Foundation hosts “Yellow Belt” graduation for 57 students

The DFW Hospital Council (DFWHC) Foundation hosted its annual Lean Six Sigma Yellow Belt graduation on November 7 at Texas Scottish Rite Hospital in Frisco. Presented in coordination with 6SigmaTek, the event honored 57 students from 13 Texas hospitals.

“We had great participation this year with some of the best problem-solving projects we have ever seen,” said Patti Taylor, project coordinator and the director of quality and patient safety at the DFWHC Foundation. “We hope this program can provide insight into the techniques of improvement methodologies. The training provides introductions to process management and teamwork while enabling individuals to achieve objectives at their hospitals.”

For the past four years, the DFWHC Foundation has been hosting Lean Six Sigma classes to promote hospital patient safety. Sponsored by the Hospital Improvement Innovation Network (HIIN), the certification program provides insight into the techniques of improvement methodologies.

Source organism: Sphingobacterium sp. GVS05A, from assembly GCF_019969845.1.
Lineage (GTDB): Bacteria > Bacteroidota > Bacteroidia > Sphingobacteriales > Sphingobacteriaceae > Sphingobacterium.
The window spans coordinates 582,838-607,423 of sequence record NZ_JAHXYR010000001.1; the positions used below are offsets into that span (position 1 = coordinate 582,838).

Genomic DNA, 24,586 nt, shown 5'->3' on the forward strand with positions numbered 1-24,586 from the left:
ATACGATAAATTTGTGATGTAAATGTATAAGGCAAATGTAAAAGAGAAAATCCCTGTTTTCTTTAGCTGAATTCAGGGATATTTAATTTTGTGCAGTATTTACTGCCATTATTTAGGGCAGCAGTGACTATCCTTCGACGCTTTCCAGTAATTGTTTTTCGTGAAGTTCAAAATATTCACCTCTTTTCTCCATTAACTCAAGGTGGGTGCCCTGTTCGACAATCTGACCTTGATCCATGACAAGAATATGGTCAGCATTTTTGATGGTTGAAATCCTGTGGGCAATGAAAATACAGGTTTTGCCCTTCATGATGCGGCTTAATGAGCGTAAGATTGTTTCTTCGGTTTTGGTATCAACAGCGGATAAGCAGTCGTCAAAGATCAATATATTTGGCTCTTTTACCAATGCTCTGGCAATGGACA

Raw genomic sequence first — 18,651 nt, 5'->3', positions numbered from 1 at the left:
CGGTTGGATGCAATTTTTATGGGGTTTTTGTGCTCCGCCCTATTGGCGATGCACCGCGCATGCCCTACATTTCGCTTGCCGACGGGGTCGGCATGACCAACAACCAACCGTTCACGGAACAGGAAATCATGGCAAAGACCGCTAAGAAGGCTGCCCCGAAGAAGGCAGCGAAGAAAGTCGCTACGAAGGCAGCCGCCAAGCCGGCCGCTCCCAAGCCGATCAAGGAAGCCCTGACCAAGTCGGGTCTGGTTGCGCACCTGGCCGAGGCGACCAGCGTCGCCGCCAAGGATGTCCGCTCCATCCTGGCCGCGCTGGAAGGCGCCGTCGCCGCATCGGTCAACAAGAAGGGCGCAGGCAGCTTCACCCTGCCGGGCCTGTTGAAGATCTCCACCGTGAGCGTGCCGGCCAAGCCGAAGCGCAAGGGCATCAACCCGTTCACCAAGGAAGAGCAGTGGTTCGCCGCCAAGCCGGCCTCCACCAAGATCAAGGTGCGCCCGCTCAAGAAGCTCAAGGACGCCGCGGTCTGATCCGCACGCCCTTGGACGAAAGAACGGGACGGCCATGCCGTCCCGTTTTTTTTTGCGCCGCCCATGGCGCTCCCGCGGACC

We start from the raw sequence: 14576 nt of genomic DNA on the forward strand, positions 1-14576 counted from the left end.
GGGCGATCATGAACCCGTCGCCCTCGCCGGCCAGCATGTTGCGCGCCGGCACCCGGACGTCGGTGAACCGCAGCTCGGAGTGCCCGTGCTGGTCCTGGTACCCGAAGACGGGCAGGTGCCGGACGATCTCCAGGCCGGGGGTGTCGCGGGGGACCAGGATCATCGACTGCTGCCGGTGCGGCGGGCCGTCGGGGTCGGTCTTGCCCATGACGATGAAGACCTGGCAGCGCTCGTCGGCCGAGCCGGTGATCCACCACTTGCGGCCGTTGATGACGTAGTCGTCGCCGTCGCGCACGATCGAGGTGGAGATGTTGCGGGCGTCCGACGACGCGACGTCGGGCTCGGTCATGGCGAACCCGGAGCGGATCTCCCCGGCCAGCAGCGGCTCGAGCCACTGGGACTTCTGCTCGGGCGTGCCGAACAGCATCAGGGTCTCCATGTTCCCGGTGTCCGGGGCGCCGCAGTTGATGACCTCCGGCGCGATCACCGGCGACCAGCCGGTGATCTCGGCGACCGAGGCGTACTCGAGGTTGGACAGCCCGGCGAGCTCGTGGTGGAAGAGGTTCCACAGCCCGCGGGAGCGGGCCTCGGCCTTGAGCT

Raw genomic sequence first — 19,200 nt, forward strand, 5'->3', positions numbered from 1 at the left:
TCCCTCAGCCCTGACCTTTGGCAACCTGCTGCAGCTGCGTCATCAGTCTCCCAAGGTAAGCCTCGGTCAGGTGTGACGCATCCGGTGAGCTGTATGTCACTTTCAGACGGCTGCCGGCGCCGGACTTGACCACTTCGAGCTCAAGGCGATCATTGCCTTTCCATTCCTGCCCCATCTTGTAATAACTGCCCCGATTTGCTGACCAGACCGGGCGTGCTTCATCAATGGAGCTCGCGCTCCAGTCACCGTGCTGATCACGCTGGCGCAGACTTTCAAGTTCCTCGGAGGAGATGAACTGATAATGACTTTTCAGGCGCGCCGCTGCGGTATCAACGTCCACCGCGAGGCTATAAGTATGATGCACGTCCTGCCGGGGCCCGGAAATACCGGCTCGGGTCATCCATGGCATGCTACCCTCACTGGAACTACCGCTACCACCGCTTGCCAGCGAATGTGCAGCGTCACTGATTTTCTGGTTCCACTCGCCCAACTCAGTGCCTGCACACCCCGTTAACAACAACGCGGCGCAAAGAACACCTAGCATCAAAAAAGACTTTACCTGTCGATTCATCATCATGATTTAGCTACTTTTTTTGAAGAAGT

Final results for participating hospitals included:

Baylor Scott & White Health – Developed “Sepsis Patient Discharge” education materials;
Baylor Scott & White Medical Center Plano – Increased appropriate orders for C-Diff testing from 81 percent to 87 percent;
Baylor Scott & White Medical Center Waxahachie – When obtaining Curos Caps, reduced process step from one minute 45 seconds to 16.26 seconds for a 146 percent improvement in time saved for bedside nurses;
Dallas Medical Center – A total of 23 Sepsis mortalities were avoided for a cost savings of $207,000;
HCA Houston Northwest Hospital – Increase of eight percent compliance rate of fall initiatives with a one-month cost savings of $59,055 and an annual savings of $573,993;
JPS Health Network – 100 percent compliance using 7mm Biopatch to reduce central line-associated bloodstream infections (CLABSI);
Medical City Dallas – Decreased vent days from 6.42 to 5.96 in 2019;
Medical City Las Colinas – Created a streamlined process for educating Chronic obstructive pulmonary disease (COPD) patients starting on the first day of admission;
Methodist Charlton Medical Center – Implemented Purposeful Rounding to address patient toileting needs;
Methodist Dallas Medical Center – Increased VTE Prophylaxis prior to surgery;
Methodist Mansfield Medical Center – Blood Culture contamination rates were decreased by .5 percent for a total savings of $23,895;
Methodist McKinney Medical Center – Developed “Preventing Complications after Surgery” education materials;
Nacogdoches Medical Center – Increased staff C-Diff knowledge assessments from 80.8 percent to 100 percent.

Congratulations to all graduates! For information, please contact Patti at